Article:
Showing posts with label tulips. Show all posts
Showing posts with label tulips. Show all posts

Wednesday, March 18, 2015

Garden bloggers' bloom day March 2015

I may be late but many of my blooms are early this year. We have tulips already, for Pete's sake! The daphnes, hellebores, and Pieris are all still going, making this month feel especially floriferous.

Tulipa 'Flair'

Tulipa 'Come Back'

Bigroot geranium (Geranium macrorrhizum)

Ribes sanguineum 'Variegata'

Ribes sanguineum

Rhubarb (Rheum x hybridium 'Victoria')

Vaccinium 'Sunshine Blue'

Epimedium 'Black Sea'

Aucuba japonica 'Rozannie'

Fothergilla gardenii 'Jane Platt'

A happy bloom day to you! Thanks to our host, Carol.

Monday, April 14, 2014

I love spring

I love spring. It's all tulips and plant sales and the anticipation that I've finally figured out that area of dry shade and it's going to look amazing (I haven't and it won't but it's nice to think otherwise). 

Mukdenia 'Crimson Fans'

It's lengthening days and stubbornly sitting outside drinking beer at night, even though you're freezing.

It's mourning the loss of your favorite canna ('Wyoming') and being giddy over the fact that your Ceanothus thyrsiflorus is going to bloom for the first time.

It's yelling ROBIN RED BREAST! and also OH MY GOD, WHERE ARE ALL THESE ANTS COMING FROM, IT'S LIKE A FREAKING HORROR MOVIE IN OUR BATHROOM! and marveling that the bees are back and sighing that so are the wasps.

It's dandelions and being behind on mulching, already! How is that possible?

It's that perfect week when the daphne is still going and the tulips are all yodeling and every day there's something new blooming to make your allergies terrible but it's okay! It's so worth it!

Isn't it marvelous? Here's to hoping you're enjoying spring as much as Portland is, wherever you are.

Tuesday, April 9, 2013

One of these things is not like the other

One of my tulips mutated or reverted and is now yellow. And it had the audacity to produce an offshoot bulb! Part of me doesn't care, as I already have a mess of orange, pale pink, peach, black, and red bulbs. What's the harm in adding yellow to the mix? (For the record, the pale pink in the very back offends me the most in this scheme.)

In other strange surprises, I've found English ivy popping up in the backyard. One spot was in the rain garden, which made me emit this terrible gargling yodel-scream as I ripped it out. This is the part they don't tell you about when creating a bird-friendly yard: sometimes they spread your neighbors' invasive plants to your garden. It's a good thing they're so cute when they splash around in the birdbath.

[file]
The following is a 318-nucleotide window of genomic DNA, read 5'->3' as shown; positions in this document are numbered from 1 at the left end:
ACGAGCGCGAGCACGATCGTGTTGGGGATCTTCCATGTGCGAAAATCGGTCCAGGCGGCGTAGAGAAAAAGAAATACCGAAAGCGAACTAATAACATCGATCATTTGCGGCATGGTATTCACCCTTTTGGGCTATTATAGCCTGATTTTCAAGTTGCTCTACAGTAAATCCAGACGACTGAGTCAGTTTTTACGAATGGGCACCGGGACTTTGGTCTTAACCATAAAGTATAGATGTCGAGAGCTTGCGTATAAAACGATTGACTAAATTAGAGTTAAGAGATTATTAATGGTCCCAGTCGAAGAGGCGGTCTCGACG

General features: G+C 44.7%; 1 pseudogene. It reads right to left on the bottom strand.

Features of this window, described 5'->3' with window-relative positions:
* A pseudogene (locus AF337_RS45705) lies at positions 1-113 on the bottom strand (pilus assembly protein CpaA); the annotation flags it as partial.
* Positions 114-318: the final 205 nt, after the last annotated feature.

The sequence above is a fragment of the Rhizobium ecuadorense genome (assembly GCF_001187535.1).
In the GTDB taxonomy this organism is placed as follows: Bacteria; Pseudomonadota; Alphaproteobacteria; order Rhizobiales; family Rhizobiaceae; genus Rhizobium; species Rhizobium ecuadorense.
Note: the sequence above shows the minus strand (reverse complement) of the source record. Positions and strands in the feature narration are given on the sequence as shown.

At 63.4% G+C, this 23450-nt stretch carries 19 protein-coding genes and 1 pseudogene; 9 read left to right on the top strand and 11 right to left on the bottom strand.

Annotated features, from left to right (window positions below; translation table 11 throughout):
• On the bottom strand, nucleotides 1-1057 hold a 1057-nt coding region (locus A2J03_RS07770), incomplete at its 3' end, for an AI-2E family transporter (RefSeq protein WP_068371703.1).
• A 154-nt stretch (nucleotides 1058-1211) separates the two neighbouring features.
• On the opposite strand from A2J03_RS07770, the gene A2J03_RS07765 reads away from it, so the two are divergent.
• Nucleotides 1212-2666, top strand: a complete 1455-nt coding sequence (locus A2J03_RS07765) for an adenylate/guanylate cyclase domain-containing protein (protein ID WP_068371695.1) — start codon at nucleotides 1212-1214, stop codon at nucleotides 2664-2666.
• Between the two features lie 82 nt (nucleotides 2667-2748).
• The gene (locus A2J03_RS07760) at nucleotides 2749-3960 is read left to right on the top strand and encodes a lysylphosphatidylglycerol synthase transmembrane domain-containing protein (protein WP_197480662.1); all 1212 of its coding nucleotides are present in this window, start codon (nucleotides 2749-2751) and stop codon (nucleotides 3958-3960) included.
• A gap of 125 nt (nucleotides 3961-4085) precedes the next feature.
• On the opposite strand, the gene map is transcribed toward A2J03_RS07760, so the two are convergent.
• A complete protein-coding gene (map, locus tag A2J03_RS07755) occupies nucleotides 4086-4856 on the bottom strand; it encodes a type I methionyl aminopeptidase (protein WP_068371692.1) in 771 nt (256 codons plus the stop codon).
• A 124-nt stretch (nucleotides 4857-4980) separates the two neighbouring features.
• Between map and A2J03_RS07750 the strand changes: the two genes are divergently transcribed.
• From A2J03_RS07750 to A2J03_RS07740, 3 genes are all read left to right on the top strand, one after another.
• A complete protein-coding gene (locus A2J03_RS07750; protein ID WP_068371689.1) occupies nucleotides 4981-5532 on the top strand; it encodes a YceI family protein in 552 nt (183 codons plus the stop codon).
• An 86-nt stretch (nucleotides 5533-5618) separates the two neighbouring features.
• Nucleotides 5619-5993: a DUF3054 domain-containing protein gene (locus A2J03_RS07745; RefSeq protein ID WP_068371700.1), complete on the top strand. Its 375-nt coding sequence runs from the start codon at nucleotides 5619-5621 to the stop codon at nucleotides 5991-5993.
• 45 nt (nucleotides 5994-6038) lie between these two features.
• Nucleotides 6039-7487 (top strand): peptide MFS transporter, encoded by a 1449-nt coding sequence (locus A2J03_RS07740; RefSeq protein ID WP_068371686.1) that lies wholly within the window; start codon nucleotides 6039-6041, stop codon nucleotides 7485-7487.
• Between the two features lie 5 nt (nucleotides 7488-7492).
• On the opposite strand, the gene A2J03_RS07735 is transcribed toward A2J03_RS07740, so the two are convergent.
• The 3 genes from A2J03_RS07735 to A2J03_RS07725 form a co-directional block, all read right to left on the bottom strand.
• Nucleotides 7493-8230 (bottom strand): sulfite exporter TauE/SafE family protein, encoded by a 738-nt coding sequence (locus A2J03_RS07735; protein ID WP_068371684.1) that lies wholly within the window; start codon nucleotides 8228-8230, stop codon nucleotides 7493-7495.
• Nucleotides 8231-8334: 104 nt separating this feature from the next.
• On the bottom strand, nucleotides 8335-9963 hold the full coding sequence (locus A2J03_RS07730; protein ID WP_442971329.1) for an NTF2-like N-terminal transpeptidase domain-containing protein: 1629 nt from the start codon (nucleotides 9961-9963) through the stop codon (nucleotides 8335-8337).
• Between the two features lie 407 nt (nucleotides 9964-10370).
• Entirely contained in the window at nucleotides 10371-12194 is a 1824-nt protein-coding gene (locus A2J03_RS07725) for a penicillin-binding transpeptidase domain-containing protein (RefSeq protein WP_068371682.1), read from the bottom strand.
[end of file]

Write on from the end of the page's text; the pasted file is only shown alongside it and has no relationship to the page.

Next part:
Monday, April 1, 2013

We're in technicolor

My apologies to those of you still buried under snow. It was pretty glorious in Portland this weekend, with the weather hitting 75 degrees. Greg mowed the lawn, I got a little sunburned, I complained over and over about being hot. It's officially spring.

This is that time when the garden starts going nuts. Things are a little technicolor in the backyard right now. The spirea 'Magic Carpet' is in the neon phase.

The old tulip color scheme was black and pale pink. Now that I have the orange tulips installed I need to relocate those peachy colored guys to another part of the yard.

The Japanese golden sedum in the wheelbarrow is filling in nicely and it's electrically chartreuse.

The Dart's Gold ninebark (Physocarpus opulifolius 'Dart's Gold') under the cedar screams from across the yard (in a good way).

My next door neighbor has an impressive swath of muscari, which I'm liking with all the orange tulips I planted along here. I know orange isn't everyone's favorite but it's my favorite. Especially with blue.

Happy spring, y'all!

Tulipa 'Flair'

Friday, April 13, 2012

I think I've become a flower floosie

Annie of Annie's Annuals calls herself a "flower floosie." I'd probably lean toward calling myself a shrub whore but now I'm starting to wonder.